The American politics Van Buren understood so well reflected the broadening of the franchise in the generation following the War of 1812 and the communications revolution that made political information widely available. During the years after 1815, state after state abolished property requirements for voting; the actions of Massachusetts in 1820 and New York in 1821 attracted particular attention. Historically, such qualifications had been defended as ensuring that voters possessed enough economic independence to exercise independent political judgment. Now, voting increasingly came to be seen as the right of all adult males, at least if they were white. Reflecting the new attitude toward the suffrage, none of the states admitted after 1815 set property requirements. The change in opinion largely antedated industrialization and typically
17. Martin Van Buren to Thomas Ritchie, Jan. 13, 1827, Van Buren Papers, microfilm ed., ser. 2, reel 7.
occurred before a significant population of white male wage-earners had appeared. Proponents of the change saw it as enfranchising tenant farmers and squatters on the public domain, small shopkeepers, and craftsmen. They usually excluded free black men from the broadened suffrage. They did not realize that their new rules would enfranchise an industrial proletariat and the large influx of immigrants who would begin to arrive in the 1840s, for they did not foresee the appearance of either. As a result, suffrage liberalization occurred in many places with relatively little controversy. Rhode Island constituted an exception to the pattern of peaceful enfranchisement. There the issue was not confronted until 1842, after a significant degree of industrialization and immigration had occurred, and suffrage reform would come only after the state constitutional crisis known as the Dorr Rebellion. Virginia, reflecting the power of her tidewater aristocracy, withstood pressure to eliminate the property qualification until 1850. South Carolina, whose planter aristocracy remained the strongest of all, hung on to property qualifications until the Civil War.18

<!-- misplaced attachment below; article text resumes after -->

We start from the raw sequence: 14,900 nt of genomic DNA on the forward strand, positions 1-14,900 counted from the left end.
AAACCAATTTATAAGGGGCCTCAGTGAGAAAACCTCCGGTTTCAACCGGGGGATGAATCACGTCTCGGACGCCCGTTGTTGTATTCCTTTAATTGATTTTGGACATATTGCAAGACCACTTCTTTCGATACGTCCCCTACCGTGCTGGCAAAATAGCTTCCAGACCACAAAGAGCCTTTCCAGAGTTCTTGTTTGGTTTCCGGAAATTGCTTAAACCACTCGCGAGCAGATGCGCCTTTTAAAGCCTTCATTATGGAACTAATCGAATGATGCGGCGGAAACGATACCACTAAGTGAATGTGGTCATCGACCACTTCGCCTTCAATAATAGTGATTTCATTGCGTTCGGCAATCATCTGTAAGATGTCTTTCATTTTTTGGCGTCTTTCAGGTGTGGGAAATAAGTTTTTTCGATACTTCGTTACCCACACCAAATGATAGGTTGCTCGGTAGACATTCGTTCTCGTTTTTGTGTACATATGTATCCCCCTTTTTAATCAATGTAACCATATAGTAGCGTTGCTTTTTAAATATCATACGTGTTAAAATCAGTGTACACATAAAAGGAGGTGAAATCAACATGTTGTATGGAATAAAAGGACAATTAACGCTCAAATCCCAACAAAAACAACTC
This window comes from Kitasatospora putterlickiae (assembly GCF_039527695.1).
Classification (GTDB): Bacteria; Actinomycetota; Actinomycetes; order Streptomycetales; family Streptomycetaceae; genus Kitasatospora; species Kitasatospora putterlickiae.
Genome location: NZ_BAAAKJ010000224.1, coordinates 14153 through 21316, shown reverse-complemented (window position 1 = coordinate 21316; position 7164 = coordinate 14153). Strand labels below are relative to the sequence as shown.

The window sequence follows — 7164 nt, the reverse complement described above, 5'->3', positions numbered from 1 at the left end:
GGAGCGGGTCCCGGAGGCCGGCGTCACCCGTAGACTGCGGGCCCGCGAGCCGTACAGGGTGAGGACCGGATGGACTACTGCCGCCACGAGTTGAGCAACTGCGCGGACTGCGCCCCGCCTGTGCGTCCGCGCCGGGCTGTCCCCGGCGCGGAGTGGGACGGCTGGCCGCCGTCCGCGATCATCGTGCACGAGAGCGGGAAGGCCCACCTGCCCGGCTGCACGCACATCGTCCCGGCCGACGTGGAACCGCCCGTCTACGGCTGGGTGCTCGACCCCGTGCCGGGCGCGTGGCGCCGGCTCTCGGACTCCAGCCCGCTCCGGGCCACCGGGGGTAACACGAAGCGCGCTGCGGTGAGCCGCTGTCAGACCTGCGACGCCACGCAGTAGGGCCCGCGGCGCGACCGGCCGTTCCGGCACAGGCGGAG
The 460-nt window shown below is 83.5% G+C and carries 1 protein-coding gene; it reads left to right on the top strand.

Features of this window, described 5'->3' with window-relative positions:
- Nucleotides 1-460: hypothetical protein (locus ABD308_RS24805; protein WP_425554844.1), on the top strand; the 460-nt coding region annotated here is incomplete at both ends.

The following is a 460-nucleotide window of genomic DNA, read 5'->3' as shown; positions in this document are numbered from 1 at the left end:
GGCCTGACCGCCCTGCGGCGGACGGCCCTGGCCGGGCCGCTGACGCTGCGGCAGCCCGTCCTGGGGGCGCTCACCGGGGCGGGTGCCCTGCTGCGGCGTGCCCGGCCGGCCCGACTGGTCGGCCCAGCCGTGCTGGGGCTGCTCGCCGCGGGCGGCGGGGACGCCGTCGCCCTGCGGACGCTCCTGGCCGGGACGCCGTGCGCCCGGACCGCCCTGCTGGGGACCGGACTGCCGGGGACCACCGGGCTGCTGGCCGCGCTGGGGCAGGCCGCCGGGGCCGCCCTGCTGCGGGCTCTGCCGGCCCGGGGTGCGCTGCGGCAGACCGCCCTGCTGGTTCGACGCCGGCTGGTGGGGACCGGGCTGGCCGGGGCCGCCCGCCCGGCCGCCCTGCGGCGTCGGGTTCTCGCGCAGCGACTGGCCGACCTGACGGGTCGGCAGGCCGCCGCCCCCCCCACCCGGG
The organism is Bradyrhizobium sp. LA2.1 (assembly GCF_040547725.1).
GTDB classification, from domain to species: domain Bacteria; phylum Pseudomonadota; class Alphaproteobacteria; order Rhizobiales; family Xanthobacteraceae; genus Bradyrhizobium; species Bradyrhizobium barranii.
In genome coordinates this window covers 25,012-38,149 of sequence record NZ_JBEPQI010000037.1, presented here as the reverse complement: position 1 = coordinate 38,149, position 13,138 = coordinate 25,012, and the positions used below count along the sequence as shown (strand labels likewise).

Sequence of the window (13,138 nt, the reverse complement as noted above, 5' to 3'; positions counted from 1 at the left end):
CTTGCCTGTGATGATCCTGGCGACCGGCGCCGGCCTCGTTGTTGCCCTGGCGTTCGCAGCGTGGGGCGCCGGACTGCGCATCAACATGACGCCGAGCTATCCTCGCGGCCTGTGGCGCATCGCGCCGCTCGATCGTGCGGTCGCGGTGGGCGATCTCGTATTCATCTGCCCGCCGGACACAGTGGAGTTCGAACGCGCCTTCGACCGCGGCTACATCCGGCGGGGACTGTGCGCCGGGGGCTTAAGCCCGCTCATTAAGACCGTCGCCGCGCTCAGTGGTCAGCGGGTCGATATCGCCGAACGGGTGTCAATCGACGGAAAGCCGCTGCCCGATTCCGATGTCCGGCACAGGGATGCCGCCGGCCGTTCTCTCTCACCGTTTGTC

The widespread change in the conception of the suffrage, from a privilege bestowed on an independent-minded elite to a right that should be possessed by all male citizens, reflected in part the success of the American Revolution and general acceptance of its natural-rights ideology. The process may be compared with the decline of religious qualifications for voting or the progress of state-by-state emancipation of northern slaves, both of which had likewise reflected the triumph of natural-rights ideology where self-interested opposition was not very powerful. Broadening the suffrage also represented one aspect of a long-continuing process of gradual modernization in American society that antedated the Declaration of Independence. The franchise had been relatively widespread even in colonial times, because the property that qualified a man to exercise it was also relatively widely distributed. Compared with Europe, America had seemed democratic for a long time.19
Practical as well as principled considerations operated to broaden the suffrage in the young republic. Eager to attract settlers (who boosted land values), the newer states saw no reason to put suffrage obstacles in their path. Some of them even allowed immigrants to vote before becoming citizens. This in turn put pressure on the older states, which worried about losing population through emigration westward. For the most part, property restrictions on voting declined before the rise of the Democratic Party, which benefited from, rather than fought for, the liberalization of
18. See Alexander Keyssar, The Right to Vote (New York, 2000), 26–52, 67–76.
19. See, for example, Jon Butler, Becoming America (Cambridge, Mass., 2000).
the suffrage. Taxpaying qualifications sometimes remained after the elimination of property ones, and the Democratic Party did generally oppose these, while their Whig opponents often agreed in removing these restrictions too by the end of the antebellum period.20